Feature image: Smogs due to air pollutants were more common in the U.S. prior to passage of environmental laws (Photo source: U.S. National Archives and Records Administration)
I use the term environmental pollutant rather than environmental chemical because many chemicals, like water and oxygen, are considered quite safe. Pollutants, on the other hand, are substances that are introduced into the environment and are believed to cause undesired effects. Here are some examples of pollutants:
Metals – They are natural substances that become pollutants largely due to human activity. Mining and smelting releases them from rocks. They damage cells by binding to DNA and proteins. Also, metals present in wastewater can combine with carbon and hydrogen and form highly toxic compounds. These can accumulate in fish and poison humans that consume them.
Fossil fuels and crude oils – Burning of fossil fuels releases harmful air pollutants. Two examples are carbon dioxide (which is majorly responsible for global warming) and sulfur dioxide (which forms acid rain that damages plants). Crude oil spills, like the BP spill, can kill many fish and birds.
Polychlorinated compounds – These compounds contain multiple chlorine atoms, hence the name. In many countries, Polychlorinated Biphenyls (PCBs) have been banned as they can cause cancer. But they are still present in the environment as they do not break down easily. Polychlorinated Benzodioxins (PCDDs) are very toxic, and produced during formation of other compounds. Polychlorinated Phenols (PCPs) are found in a few industrial discharge. Some PCPs can interact and form PCDDs.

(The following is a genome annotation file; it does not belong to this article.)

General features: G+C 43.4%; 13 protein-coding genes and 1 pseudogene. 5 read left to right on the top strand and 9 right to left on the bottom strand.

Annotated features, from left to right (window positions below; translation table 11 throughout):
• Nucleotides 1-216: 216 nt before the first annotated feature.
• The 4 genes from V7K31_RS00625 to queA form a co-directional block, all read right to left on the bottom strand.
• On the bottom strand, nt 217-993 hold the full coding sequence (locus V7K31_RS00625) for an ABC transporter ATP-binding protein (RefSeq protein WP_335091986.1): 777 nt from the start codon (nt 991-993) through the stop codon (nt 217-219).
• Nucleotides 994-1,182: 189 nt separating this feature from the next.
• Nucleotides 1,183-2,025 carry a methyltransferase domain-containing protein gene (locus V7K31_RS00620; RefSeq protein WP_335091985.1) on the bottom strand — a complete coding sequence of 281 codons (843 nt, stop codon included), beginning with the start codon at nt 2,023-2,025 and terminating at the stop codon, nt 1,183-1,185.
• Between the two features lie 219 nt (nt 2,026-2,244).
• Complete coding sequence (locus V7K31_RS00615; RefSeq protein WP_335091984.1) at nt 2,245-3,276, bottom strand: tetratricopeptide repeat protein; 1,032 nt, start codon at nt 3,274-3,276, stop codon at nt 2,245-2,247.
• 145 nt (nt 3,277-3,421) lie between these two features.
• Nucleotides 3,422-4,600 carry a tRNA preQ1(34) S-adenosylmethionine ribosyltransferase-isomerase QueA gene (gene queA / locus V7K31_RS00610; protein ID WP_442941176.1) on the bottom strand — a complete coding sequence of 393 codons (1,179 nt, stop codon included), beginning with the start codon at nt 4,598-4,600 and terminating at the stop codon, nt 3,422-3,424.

Fertilizers – Nitrogen and phosphorous fertilizers are used extensively in agriculture. They enhance aquatic plant growth which can kill aquatic animals (as plants take up all the oxygen). If babies consume drinking water heavily contaminated with these fertilizers, they turn blue as the fertilizers prevent the red hemoglobin protein from transporting oxygen in the body.
Pesticides – There are several types of pesticides. Insecticides kill insects, usually by affecting their nervous system. Herbicides kill weeds, usually by regulating their growth. Rodenticides kill rodents, usually by preventing their blood from clotting. Fungicides kill fungi, usually by inhibiting the synthesis of enzymes, proteins, and sterols. Pesticides can also affect other organisms that they are not specifically developed to target (humans, non-weed plants, non-target animals/birds etc.)
Detergents – Sewage plants can release discharges that contain detergent into water bodies. Detergents are also used to disperse oil spills in water. They contain chemicals that can disrupt the function of hormones.
Pharmaceuticals – Sewage plants can also release drugs like oral contraceptives into water bodies. Oral contraceptives contain the female hormone estrogen and this can cause male aquatic organisms to become feminized and infertile.
Radioactive isotopes – They are found in cosmic rays and are formed from the natural breakdown of radioactive elements. All humans are exposed to it, though usually in very low concentrations. But accidents in nuclear power plants or use of atomic weapons can result in high exposures, that can result in radiation poisoning and cancer.
Nanoparticles – They are very small-sized particles that occur naturally and can be engineered. They are used in several paints, sprays, cosmetics, pesticides, etc. Their effect on the environment is largely unknown.
Plastics – Plastics contain chemicals like phthalates and bisphenol A. These chemicals can mimic human hormones and disrupt their functions.
Microplastics – When plastic breaks down and becomes the size of a sesame seed or smaller, it is called microplastic. A lot of plastic gets dumped into oceans and this can affect the health of aquatic organisms. While no harmful effects of microplastics have been observed in humans, it has been shown to damage the liver and intestine of some animals.